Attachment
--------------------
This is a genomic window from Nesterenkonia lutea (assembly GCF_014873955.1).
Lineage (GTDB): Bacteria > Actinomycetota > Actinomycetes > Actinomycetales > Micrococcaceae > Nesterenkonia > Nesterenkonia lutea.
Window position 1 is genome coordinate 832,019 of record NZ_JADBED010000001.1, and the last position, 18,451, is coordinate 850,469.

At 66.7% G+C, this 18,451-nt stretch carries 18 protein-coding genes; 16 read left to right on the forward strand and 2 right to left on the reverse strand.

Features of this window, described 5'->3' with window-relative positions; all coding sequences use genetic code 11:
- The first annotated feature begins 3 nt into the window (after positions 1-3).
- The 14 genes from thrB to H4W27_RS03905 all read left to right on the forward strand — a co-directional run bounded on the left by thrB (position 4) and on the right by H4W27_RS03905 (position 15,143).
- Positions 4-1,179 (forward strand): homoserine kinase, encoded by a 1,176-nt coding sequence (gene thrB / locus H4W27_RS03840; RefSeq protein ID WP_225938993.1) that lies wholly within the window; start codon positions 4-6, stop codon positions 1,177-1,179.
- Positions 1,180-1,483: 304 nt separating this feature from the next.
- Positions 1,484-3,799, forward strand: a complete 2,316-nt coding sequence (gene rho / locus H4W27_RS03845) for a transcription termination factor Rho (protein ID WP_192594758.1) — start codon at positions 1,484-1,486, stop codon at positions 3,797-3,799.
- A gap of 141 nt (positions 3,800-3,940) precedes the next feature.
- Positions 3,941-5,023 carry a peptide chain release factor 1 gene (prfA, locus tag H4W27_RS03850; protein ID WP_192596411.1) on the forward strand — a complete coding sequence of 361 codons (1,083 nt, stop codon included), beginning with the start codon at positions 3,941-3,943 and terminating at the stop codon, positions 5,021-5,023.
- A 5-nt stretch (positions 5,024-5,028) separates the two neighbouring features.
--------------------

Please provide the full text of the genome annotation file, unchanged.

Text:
This is a genomic window from Nesterenkonia lutea (assembly GCF_014873955.1).
Lineage (GTDB): Bacteria > Actinomycetota > Actinomycetes > Actinomycetales > Micrococcaceae > Nesterenkonia > Nesterenkonia lutea.
Window position 1 is genome coordinate 832,019 of record NZ_JADBED010000001.1, and the last position, 18,451, is coordinate 850,469.

At 66.7% G+C, this 18,451-nt stretch carries 18 protein-coding genes; 16 read left to right on the forward strand and 2 right to left on the reverse strand.

Features of this window, described 5'->3' with window-relative positions; all coding sequences use genetic code 11:
- The first annotated feature begins 3 nt into the window (after positions 1-3).
- The 14 genes from thrB to H4W27_RS03905 all read left to right on the forward strand — a co-directional run bounded on the left by thrB (position 4) and on the right by H4W27_RS03905 (position 15,143).
- Positions 4-1,179 (forward strand): homoserine kinase, encoded by a 1,176-nt coding sequence (gene thrB / locus H4W27_RS03840; RefSeq protein ID WP_225938993.1) that lies wholly within the window; start codon positions 4-6, stop codon positions 1,177-1,179.
- Positions 1,180-1,483: 304 nt separating this feature from the next.
- Positions 1,484-3,799, forward strand: a complete 2,316-nt coding sequence (gene rho / locus H4W27_RS03845) for a transcription termination factor Rho (protein ID WP_192594758.1) — start codon at positions 1,484-1,486, stop codon at positions 3,797-3,799.
- A gap of 141 nt (positions 3,800-3,940) precedes the next feature.
- Positions 3,941-5,023 carry a peptide chain release factor 1 gene (prfA, locus tag H4W27_RS03850; protein ID WP_192596411.1) on the forward strand — a complete coding sequence of 361 codons (1,083 nt, stop codon included), beginning with the start codon at positions 3,941-3,943 and terminating at the stop codon, positions 5,021-5,023.
- A 5-nt stretch (positions 5,024-5,028) separates the two neighbouring features.